“I’m not sure if K-pop artists expressing their opinions on certain social issues can bring them a wider fan base, but I’m sure that their comments will make their current fans come together even more and remind them of why they support the celebrities they cheer for,” said music critic Kim Zakka.  
K-pop musicians also face more hurdles than their foreign counterparts when it comes to expressing their feelings on social issues through their music. 
Residents in Pittsburgh console each other during a candlelight vigil on Sunday. [AP/YONHAP]

Residents in Pittsburgh console each other during a candlelight vigil on Sunday. [AP/YONHAP]

“Those overseas artists that are known to express their resistance to the existing prejudice or issues with their songs usually have a control over their creation, while many K-pop songs are co-produced among different companies and agencies,” said Kim, explaining why it is difficult for K-pop singers to take a stance through their music. 
“A unique characteristic K-pop is that it keeps its distance from political issues and the genre has been recognized as something safe and harmless, but this might have worked as a restriction for the genre to grow further,” he added. “If artists develop ways to voice their thoughts through music, maybe that’s how K-pop grows more to reach out to a larger audience and find a sturdier position in the global music scene.”
The reaction to the Stop Asian Hate movement has been lukewarm in Korea, with some even going as far to say that the issue of discrimination against Asians in the United States does not affect Koreans. 
Experts say that attitude is based on ignorance. Koreans born and raised in such a homogenous country like Korea have rarely experienced any racial discrimination based on their race.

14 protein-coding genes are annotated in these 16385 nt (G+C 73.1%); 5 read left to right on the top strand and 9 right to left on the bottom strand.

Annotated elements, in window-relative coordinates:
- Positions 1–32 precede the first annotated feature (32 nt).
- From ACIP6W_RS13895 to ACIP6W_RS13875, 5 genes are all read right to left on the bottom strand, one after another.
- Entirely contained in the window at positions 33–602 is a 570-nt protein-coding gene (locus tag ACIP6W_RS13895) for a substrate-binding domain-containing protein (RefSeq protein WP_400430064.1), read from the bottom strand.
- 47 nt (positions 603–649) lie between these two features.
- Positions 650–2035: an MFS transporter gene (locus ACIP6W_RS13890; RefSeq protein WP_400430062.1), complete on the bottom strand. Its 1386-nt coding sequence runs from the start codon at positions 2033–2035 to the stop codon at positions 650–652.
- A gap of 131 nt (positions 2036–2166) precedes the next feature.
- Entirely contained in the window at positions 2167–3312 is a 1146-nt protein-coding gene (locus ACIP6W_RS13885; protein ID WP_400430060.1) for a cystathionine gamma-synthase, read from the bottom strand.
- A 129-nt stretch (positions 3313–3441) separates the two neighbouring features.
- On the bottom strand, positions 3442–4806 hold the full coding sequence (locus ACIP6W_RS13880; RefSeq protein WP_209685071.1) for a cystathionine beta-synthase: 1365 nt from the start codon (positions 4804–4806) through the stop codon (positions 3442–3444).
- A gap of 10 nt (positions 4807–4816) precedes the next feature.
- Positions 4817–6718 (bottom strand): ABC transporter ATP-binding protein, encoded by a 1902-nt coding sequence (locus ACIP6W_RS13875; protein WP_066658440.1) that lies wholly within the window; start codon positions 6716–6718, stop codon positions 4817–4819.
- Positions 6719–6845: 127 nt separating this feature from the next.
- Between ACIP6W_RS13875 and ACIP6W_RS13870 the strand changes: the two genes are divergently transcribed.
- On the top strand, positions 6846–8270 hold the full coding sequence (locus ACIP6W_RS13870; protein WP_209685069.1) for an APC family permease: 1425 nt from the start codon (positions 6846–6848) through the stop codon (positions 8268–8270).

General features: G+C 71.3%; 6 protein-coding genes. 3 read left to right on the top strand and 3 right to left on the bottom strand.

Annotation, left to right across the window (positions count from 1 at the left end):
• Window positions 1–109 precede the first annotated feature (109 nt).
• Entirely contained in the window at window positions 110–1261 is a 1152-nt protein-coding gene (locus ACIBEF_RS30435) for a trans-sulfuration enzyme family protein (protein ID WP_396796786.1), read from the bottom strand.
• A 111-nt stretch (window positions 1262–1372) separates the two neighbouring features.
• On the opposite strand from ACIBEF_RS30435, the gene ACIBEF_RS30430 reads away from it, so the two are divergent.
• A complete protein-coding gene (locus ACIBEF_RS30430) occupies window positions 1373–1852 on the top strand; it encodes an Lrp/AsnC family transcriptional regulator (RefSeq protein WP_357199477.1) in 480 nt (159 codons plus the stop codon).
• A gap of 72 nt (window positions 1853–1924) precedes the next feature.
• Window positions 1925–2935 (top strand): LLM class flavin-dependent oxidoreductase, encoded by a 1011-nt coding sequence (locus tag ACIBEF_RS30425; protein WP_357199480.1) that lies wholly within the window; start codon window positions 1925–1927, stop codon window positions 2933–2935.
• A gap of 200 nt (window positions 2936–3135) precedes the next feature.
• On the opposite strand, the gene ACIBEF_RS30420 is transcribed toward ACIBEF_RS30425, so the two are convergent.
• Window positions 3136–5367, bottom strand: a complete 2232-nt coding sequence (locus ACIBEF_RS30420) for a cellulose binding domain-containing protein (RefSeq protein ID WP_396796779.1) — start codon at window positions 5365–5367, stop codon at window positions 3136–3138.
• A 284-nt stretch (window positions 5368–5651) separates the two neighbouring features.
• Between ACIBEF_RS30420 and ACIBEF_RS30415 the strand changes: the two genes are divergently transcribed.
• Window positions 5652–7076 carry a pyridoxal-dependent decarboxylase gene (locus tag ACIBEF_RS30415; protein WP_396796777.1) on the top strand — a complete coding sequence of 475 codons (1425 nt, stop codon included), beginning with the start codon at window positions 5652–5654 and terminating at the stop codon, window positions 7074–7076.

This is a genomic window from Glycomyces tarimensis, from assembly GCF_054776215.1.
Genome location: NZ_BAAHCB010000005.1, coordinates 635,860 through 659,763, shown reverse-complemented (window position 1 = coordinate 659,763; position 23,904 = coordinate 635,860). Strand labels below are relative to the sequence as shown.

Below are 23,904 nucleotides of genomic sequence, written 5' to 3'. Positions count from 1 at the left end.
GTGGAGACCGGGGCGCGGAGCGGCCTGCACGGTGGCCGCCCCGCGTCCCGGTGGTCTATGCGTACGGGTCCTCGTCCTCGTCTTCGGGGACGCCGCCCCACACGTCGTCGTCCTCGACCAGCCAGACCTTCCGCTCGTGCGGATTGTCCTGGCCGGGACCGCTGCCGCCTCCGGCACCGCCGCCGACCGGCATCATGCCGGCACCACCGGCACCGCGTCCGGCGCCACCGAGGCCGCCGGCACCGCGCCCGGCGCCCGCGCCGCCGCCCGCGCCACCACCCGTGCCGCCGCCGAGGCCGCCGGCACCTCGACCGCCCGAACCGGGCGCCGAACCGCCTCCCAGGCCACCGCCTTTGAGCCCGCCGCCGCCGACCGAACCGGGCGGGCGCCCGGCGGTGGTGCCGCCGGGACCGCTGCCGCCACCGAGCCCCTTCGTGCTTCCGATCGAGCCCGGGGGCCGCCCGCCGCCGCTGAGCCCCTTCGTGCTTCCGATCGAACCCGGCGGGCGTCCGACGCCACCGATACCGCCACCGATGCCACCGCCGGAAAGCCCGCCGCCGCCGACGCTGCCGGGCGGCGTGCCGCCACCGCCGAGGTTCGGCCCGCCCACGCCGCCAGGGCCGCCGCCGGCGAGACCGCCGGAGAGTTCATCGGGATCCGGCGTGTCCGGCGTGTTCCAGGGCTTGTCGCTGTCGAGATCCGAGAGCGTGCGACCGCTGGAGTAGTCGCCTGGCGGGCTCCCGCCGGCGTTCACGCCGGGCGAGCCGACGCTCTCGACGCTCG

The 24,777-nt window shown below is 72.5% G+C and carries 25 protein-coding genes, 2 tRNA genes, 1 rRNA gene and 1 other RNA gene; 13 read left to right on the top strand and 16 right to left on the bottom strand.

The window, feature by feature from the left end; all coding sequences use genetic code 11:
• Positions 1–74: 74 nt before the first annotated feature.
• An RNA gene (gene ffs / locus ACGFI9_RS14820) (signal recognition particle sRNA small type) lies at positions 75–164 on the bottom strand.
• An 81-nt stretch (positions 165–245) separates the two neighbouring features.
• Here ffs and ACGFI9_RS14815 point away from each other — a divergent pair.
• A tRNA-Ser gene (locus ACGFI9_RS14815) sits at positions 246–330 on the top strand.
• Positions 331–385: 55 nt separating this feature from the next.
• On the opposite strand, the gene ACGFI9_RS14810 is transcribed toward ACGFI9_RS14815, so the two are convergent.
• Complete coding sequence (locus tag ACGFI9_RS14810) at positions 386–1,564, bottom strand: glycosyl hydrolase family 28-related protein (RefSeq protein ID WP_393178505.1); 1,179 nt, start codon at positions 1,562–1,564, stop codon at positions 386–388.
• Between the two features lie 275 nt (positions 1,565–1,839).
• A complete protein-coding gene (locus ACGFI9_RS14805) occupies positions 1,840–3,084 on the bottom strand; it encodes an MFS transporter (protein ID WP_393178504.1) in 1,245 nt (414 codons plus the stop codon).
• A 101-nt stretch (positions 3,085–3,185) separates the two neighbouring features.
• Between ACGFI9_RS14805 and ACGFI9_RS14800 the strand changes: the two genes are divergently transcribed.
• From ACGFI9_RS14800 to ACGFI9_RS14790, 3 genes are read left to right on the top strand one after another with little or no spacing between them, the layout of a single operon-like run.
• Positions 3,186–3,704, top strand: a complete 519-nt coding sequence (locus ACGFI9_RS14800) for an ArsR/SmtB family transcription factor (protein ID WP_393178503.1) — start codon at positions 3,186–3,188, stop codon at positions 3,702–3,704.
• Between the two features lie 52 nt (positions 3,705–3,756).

“What people feels comes from the experiences they have had,” said Professor Kwak Keum-ju of Seoul National University, adding that short trips overseas and fragmented experiences of racial discrimination do not make people think they are victims of the same violence Asian Americans are speaking out about. She added that even Korean students who studied overseas have different ideas on racial discrimination, which depend on when they lived overseas and for how long.  
Iris Chae, who spent most of her school life in Korea before she went to college in the United States, where she now lives and works, said the experiences she had were quite different from those of her husband, who spent most of his school life in the United States, and was a victim of both verbal and physical race-based violence. 
“Since I was raised in Korea, I didn’t see much of such racism, so I somewhat understand why Koreans in Korea may not feel that racial discrimination against Asians is a social and global problem, but now I understand that people in Asia should pay more attention to the issue,” Chae said.  
“The position average Asian Americans take is not clear in U.S. society and it feels like Asian Americans are just statistically insignificant.”
Culture critic Hwang Jin-mi also agrees that discrimination against Asian American has always existed but never risen to the surface like it has now. 
“It is like the absence of global-level understanding in a way,” said Hwang. “Koreans have always been the first citizens in their own countries, and they just naturally think that they will be treated the same in foreign countries, especially Korean men who have never been a minority.”
She added that Koreans with that mentality discriminate other foreign nationals in Korea, and because of that, it is difficult for them to put themselves in the position of victims, until they learn to look at the problems on a global level.  
“We need to have the ability to see who’s the relative majority and minority in every social situation, and unless we don’t realize that, people here will continue to think that racial discrimination is only an issue in other countries with other citizens.”
Professor Kwak also points out that Koreans fail to look back on their historical wrongdoings and instead focus on how well the country has developed economically. 
“But now is the time to focus more on social movements and problems that are created in the process of making any development, and be ready to look for ways to find the answers to problems,” said Kwak.
Culture critic Hwang also agrees that now is the time to make a shift.  
“I wish people won't just forget this issue after saying that they feel sorry. I wish people will think more about violence coming from hatred. We need to think more about how to define violence from hatred and what will happen in the future.”
BY LEE SUN-MIN   [summerlee@joongang.co.kr]